Labour’s Wes Streeting no longer stands by statement ‘trans women are women’

Labour MP Wes Streeting has expressed regret over previously stating “trans men are men, trans women are women… get over it.”

The shadow health secretary said that despite previously wanting people to “get over” the issue of trans people’s gender identities, he now believes there “are lots of complexities”.

Wes Streeting’s public U-turn follows the publication of the Cass report – an independent review into the structure of England’s trans youth clinics – which made several recommendations on how to change the model of care for trans young people.

Its key findings included claims that the majority of research into clinical guidance for gender specialists was of “poor quality” recommending that clinicians use “extreme caution” in administering medication such as puberty blockers or hormones for under-18s.

Streeting welcomed the guidance, saying that it “must provide a watershed moment” for NHS England’s youth gender identity services.

Speaking to The Sun‘s political editor, Harry Cole, on Wednesday (10 April), Streeting said he no longer stood by the statement “trans men are men, trans women are women.”

“To the extent that – and I say this with some self-criticism and reflection – if you’d asked me a few years ago, on this topic, I would have said ‘trans men are men, trans women are women, some people are trans, get over it, let’s move on, this is all blown out of proportion’,” he stated.

The Labour frontbencher, who is gay, added: “And now I sort of sit and reflect and think ‘actually, there are lots of complexities’.”

Pressed by Cole on his past support of trans people, Streeting added: “I absolutely take the criticism on the chin”.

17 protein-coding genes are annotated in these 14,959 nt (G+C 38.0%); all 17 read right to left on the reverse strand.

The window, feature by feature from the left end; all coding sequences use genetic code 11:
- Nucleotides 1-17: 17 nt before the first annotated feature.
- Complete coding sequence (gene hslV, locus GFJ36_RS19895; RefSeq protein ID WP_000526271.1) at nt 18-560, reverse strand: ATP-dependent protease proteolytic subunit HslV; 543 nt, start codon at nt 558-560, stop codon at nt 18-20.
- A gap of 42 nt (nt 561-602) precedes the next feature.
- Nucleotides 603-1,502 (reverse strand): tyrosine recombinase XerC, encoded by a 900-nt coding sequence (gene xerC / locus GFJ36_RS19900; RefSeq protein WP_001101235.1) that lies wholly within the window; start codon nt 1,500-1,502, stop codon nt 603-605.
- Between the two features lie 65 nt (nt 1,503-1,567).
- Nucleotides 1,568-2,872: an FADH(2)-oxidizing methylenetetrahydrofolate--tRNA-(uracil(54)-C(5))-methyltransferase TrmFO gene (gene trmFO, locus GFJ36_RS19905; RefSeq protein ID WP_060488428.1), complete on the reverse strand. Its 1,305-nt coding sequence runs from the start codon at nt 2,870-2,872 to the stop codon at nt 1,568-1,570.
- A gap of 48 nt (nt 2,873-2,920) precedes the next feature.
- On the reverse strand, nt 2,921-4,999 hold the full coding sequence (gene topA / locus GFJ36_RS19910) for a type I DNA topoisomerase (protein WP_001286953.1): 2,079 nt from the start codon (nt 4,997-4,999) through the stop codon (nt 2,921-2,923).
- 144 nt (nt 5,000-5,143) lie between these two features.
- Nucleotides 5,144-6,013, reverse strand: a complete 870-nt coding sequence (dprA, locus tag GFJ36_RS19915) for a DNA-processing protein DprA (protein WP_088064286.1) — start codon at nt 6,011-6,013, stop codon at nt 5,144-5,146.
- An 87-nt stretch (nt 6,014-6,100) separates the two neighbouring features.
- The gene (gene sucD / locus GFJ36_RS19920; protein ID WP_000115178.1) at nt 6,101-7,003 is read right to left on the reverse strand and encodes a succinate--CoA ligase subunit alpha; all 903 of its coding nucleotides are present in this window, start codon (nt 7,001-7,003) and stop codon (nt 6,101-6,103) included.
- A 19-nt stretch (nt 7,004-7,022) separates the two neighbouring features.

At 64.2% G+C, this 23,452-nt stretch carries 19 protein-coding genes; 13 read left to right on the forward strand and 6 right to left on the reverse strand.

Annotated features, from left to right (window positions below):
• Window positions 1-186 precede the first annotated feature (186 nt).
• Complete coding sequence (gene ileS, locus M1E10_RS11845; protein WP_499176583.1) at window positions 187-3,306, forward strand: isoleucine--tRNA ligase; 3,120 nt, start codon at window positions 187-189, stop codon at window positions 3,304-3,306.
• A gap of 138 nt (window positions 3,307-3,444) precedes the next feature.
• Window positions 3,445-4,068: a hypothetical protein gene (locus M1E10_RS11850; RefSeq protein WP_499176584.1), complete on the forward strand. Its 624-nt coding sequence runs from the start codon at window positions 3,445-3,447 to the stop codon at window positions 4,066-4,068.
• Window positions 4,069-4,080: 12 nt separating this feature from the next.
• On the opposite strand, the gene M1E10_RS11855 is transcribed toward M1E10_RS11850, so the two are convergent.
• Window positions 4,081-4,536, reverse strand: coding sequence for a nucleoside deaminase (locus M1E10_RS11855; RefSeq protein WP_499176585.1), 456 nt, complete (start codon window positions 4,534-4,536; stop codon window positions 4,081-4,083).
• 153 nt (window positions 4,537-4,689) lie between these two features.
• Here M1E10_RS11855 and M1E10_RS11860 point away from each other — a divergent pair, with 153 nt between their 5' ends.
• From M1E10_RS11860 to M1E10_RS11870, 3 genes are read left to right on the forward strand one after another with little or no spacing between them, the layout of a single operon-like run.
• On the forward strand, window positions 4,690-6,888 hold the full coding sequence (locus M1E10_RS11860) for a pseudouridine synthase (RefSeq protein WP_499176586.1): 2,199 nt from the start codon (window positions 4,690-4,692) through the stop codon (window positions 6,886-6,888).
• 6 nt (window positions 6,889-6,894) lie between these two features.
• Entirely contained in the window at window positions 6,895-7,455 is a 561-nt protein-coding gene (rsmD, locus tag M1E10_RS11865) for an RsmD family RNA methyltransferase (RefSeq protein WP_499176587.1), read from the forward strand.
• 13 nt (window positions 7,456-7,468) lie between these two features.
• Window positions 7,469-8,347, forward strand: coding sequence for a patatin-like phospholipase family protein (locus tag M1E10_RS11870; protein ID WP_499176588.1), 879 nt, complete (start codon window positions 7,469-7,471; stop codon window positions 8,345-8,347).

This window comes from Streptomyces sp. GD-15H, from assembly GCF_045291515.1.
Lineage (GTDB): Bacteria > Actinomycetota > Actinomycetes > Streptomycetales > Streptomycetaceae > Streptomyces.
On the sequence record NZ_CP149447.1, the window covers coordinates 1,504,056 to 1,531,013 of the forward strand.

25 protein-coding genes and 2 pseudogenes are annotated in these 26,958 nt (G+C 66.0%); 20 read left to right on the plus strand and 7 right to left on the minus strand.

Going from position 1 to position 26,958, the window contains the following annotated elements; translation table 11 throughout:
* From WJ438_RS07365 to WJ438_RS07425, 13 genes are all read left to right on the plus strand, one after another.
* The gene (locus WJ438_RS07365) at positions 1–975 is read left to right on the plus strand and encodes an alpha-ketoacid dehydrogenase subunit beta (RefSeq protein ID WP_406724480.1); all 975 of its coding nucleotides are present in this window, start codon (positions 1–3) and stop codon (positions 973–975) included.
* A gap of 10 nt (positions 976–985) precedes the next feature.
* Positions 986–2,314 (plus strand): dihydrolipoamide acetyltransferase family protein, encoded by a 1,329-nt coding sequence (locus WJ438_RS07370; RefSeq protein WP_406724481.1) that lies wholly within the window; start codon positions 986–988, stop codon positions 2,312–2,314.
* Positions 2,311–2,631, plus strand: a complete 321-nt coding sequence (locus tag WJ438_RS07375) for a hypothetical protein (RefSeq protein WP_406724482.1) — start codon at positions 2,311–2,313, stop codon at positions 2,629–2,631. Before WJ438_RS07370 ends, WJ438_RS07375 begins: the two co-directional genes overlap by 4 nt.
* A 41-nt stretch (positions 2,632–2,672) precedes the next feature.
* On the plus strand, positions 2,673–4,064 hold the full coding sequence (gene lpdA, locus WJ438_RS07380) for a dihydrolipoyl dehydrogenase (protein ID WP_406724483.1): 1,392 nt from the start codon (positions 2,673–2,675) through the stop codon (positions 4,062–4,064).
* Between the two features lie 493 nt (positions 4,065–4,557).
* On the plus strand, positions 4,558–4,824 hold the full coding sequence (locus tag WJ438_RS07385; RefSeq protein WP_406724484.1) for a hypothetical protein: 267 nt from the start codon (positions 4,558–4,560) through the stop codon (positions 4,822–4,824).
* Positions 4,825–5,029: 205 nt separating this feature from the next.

Streeting admitted that there had been some “ugly rhetoric” directed towards trans people over the report, but that politicians have a “collective responsibility” to address what he described as the “scandalous” issues highlighted in the Cass report.

“I think we have got to ask ourselves: why is it that we have seen medical interventions that have been given on the basis of very weak evidence?” he said.

“How is it that clinicians have been silenced or afraid to come forwarded? Why is it that a group of young people who are extremely vulnerable are waiting years to access treatment?”

Experts dispute Cass report’s claims of ‘poor quality’ research

Much of the criticism centred around the Cass Report stems from its claims that a “considerable” amount of research into trans healthcare is of “poor quality” and its decision to disregard it.

Included in the Cass Report is a section on the World Professional Association for Transgender Health (WPATH) – an internationally recognised organisation devoted to supporting trans people – which it claims lacks “developmental rigour.”

In an opinion piece on the report, Dr Natacha Kennedy, co-chair of the Feminist Gender Equality, criticised the report’s approach to analysing research.

Kennedy wrote that she believes the Cass Report is “attempting to establish an all-enveloping ambient conversion therapy approach to trans children,” saying that the report, if implemented, would remove “their autonomy, freedom of expression, mental health, helpful support and healthcare.”